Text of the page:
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[Photo Story] Penn State Building Interior Superlatives

At Penn State, you’ve got the buildings that everyone loves and frequently roams, like the HUB, the library, Old Main, just to name a few. But it’s been a while since masses of students walked the halls of what makes up much of Penn State’s campus: the academic buildings!

It’s been a while since some of us saw the interiors of some classroom buildings. While the halls of the buildings are still relatively quiet, let’s take a look at some of the best and worst interiors across campus.

The ‘It’s A Bird, It’s A Plane!’ Award For Stealing The HUB’s Thunder

While it’s just a taste of what the HUB’s ceiling offers, it just looks better inside the Steidle Building. Not to mention, Steidle is plenty quieter than the HUB. If you’re trying to look at a cool-looking ceiling in peace, this building is definitely for you.

The ‘King Of The World’ Award For Having A Powerful Overlook

Plenty of buildings have good views of the outdoors that make you feel like you’re on top of the world, but few have both the overlook and the view indoors. The Leonhard Building’s overlook into its FAME Lab is quite the sight, and certainly gives you the feeling that you’re the one in charge.

The ‘It’s What’s On The Inside That Counts’ Award For, ‘Well…I’m Sorry. It’s Just…Yeah.’

I try my best to avoid the word “ugly,” but I’m pretty certain that the Chambers Building doesn’t come to mind when you think about the prettiest building on campus from the outside.

I will say, however, its interior is quite nice. The natural light shines beautifully across the lobby of the building, and the main stairwell to the second floor is aesthetically pleasing. Make sure you just stare at the lights of the science education wall on the left side of the first floor, too. You’ll be glad you did.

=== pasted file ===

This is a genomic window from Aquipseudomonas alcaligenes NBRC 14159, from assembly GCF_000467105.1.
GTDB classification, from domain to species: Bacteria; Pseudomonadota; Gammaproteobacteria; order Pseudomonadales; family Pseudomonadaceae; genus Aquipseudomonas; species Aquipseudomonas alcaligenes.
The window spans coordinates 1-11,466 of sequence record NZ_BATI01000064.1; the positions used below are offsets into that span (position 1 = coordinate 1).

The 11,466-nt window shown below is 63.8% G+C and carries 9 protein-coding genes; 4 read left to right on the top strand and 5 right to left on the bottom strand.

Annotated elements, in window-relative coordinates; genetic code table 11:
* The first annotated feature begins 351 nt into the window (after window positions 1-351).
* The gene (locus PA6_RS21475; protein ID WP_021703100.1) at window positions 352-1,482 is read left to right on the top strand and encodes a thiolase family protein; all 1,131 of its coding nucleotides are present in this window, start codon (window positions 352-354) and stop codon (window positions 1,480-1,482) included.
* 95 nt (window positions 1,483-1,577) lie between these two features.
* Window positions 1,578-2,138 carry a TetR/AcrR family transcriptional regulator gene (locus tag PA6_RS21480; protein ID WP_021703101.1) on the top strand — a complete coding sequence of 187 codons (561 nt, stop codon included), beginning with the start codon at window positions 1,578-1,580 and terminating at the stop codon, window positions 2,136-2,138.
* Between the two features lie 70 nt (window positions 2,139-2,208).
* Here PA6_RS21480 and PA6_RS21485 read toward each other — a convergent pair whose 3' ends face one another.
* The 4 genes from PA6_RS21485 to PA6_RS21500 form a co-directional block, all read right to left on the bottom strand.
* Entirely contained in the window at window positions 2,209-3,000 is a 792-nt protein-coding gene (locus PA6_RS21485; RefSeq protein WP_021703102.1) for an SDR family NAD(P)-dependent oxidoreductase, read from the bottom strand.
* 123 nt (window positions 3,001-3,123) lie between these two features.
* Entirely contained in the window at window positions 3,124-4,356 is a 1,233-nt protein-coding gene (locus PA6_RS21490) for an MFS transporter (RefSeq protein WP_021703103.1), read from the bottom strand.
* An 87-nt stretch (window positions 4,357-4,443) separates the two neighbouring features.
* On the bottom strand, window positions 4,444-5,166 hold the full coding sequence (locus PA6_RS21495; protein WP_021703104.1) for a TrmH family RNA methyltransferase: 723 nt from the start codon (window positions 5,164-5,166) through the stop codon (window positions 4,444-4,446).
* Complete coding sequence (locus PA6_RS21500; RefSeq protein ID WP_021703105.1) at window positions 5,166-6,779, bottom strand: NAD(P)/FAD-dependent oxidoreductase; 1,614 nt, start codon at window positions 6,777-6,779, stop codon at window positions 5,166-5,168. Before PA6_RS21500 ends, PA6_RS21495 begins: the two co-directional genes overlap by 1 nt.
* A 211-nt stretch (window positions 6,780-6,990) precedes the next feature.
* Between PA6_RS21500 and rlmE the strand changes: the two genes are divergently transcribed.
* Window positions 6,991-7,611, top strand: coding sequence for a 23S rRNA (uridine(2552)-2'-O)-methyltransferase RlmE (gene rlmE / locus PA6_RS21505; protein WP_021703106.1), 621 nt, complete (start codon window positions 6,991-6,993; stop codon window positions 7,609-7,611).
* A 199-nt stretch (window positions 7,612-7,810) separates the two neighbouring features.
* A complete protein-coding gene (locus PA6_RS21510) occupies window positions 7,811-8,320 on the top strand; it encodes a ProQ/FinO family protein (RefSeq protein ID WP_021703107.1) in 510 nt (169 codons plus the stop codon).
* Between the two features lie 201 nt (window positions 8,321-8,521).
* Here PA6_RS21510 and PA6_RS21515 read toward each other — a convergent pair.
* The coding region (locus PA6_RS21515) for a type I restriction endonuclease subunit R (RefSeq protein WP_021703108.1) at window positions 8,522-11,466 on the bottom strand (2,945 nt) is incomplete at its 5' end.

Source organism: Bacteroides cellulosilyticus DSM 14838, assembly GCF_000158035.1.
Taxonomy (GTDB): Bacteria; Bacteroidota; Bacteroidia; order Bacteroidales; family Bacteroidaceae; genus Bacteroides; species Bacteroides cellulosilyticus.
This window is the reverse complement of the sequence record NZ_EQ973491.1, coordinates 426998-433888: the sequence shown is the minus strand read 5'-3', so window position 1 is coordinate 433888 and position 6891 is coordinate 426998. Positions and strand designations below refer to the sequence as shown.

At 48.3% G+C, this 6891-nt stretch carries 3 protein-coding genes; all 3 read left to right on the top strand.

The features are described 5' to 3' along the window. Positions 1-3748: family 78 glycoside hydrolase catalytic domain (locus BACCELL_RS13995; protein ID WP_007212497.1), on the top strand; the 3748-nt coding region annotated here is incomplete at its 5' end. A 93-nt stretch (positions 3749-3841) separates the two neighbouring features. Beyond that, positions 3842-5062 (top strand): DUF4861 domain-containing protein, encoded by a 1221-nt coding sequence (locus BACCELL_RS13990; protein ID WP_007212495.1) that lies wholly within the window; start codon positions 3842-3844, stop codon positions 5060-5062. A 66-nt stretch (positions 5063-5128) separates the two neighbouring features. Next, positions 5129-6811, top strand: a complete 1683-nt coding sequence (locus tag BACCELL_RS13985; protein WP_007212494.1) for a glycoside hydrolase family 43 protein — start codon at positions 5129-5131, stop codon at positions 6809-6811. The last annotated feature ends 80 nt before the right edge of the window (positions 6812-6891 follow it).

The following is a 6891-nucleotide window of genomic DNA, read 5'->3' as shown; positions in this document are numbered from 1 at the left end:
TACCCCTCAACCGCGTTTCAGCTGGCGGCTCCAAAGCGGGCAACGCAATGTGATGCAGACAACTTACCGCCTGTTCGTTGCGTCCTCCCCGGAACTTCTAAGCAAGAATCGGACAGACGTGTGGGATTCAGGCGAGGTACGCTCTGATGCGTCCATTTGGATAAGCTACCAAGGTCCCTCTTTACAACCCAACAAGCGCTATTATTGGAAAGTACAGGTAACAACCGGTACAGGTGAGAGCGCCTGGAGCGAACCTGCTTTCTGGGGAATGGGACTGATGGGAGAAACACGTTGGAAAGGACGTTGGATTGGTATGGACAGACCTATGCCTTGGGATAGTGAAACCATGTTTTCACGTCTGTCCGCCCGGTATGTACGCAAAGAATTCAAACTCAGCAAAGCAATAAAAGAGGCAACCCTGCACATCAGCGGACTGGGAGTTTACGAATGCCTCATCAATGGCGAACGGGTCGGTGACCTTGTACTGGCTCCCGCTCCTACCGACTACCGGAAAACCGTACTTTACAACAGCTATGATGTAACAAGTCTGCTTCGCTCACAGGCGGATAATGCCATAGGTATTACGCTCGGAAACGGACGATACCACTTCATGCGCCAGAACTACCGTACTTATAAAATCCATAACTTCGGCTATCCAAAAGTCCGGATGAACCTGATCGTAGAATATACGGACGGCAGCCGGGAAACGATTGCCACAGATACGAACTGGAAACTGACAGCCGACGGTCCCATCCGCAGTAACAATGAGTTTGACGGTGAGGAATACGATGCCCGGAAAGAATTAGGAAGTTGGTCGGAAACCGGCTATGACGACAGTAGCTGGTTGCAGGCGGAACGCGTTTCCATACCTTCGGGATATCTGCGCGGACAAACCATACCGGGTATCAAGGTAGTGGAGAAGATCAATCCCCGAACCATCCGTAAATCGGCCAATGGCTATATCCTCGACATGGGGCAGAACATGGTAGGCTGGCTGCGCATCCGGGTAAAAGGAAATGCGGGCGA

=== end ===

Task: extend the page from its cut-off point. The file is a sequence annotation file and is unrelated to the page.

Most Likely To Make You Trip Upstairs

Measuring at 7 inches per stair (yes, I measured), Hammond’s stairs may not sound like much. However, those inches add up quickly if you’re looking to go from the first floor to the third floor. It actually adds up to approximately 21 feet upward in stairs, just through 36 steps. In total, let’s just say it’s much easier to move laterally than it is to move longitudinally in the building.

Most Likely To Double As A Museum

If you’ve ever walked into the first floor of the McAllister Building, you’ll quickly be met with an elegant ambiance. Dark lighting, sculptures, framed art…I almost feel like I accidentally walk into an art gala whenever I walk into this building. That said, if the Palmer Art Museum could ever use some extra space, I think a few pieces of art can easily be placed in the McAllister building.

The CAPS Award For Trying To Become The Best Version Of Yourself

The Tyson Building was undergoing some construction on the exterior of the building over the course of the fall 2020 semester. While you can actually enter through the front entrance of the building now, it’s still a bit of a work in progress. I have a feeling it’ll look great once it’s completed, though.

Most Likely To Serve As A Field Trip Destination For A Middle School History Class